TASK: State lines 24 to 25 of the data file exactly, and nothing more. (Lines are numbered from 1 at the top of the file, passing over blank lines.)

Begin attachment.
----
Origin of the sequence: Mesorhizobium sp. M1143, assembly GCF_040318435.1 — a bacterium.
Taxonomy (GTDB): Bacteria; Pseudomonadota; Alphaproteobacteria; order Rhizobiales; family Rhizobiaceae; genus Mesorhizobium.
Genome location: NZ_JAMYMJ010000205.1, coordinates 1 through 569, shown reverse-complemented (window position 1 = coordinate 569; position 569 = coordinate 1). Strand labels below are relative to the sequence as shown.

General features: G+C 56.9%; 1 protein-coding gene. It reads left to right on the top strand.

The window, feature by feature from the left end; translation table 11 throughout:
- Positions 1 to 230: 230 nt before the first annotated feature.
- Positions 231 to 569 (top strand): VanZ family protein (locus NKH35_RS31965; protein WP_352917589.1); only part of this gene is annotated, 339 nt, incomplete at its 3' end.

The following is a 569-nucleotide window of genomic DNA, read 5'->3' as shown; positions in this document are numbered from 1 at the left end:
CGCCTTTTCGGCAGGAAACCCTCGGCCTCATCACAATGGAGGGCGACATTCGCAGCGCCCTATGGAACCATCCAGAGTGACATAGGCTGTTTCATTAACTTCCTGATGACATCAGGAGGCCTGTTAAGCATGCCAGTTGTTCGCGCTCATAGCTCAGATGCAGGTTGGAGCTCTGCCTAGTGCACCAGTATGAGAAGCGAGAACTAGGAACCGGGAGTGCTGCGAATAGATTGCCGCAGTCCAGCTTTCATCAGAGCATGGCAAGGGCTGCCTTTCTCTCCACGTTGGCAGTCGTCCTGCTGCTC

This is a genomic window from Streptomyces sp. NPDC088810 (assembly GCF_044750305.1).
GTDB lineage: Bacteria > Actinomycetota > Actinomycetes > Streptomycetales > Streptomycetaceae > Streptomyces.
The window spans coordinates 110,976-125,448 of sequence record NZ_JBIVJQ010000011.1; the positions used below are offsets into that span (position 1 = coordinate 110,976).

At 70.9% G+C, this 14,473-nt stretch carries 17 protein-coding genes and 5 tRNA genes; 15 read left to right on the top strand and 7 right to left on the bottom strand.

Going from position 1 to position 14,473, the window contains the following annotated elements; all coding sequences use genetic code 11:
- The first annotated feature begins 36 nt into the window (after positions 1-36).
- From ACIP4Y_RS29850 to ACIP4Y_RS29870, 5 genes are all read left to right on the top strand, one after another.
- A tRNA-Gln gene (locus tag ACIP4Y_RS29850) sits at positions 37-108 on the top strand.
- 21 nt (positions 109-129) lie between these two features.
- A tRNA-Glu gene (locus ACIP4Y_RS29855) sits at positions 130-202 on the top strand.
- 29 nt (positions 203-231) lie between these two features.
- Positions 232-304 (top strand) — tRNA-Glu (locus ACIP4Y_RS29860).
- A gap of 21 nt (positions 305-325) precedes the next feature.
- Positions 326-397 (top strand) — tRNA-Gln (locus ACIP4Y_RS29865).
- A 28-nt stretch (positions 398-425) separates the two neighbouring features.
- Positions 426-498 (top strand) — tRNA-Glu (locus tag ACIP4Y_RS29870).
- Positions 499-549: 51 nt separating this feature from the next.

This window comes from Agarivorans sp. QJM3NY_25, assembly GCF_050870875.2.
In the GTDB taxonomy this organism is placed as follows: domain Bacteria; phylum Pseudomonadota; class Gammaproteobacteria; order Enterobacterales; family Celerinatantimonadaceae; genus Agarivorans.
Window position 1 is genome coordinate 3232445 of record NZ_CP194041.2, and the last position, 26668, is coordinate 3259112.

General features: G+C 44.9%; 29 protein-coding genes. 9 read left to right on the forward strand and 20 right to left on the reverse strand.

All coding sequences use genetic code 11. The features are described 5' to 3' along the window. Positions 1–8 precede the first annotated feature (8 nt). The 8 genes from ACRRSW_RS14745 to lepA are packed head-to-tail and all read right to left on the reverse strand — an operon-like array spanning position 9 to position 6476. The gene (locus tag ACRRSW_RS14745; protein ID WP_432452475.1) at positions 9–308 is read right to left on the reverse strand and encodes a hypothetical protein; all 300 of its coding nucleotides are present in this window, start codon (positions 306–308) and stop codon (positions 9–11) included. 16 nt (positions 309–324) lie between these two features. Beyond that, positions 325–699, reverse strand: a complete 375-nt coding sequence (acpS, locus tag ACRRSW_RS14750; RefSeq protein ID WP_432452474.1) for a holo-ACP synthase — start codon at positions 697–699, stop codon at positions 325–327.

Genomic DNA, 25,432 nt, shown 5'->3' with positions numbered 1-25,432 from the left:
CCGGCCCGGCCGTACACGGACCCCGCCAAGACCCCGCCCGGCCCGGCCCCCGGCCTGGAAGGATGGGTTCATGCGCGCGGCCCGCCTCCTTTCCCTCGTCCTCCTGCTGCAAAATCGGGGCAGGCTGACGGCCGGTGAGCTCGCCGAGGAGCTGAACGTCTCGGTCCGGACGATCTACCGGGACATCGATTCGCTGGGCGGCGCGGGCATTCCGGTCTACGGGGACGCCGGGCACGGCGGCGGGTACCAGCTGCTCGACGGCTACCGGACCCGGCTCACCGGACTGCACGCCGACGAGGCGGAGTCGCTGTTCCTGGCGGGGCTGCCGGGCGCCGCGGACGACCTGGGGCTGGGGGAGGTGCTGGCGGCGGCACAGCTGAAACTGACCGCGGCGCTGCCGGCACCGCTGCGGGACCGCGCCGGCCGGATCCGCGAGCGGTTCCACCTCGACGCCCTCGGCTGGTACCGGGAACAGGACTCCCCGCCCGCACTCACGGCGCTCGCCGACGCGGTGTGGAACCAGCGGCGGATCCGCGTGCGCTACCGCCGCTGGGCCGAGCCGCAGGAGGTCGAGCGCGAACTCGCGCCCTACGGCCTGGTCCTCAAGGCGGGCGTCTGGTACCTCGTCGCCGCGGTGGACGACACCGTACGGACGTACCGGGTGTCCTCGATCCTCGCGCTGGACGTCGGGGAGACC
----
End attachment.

- A 28-nt stretch (positions 398-425) separates the two neighbouring features.
- Positions 426-498 (top strand) — tRNA-Glu (locus tag ACIP4Y_RS29870).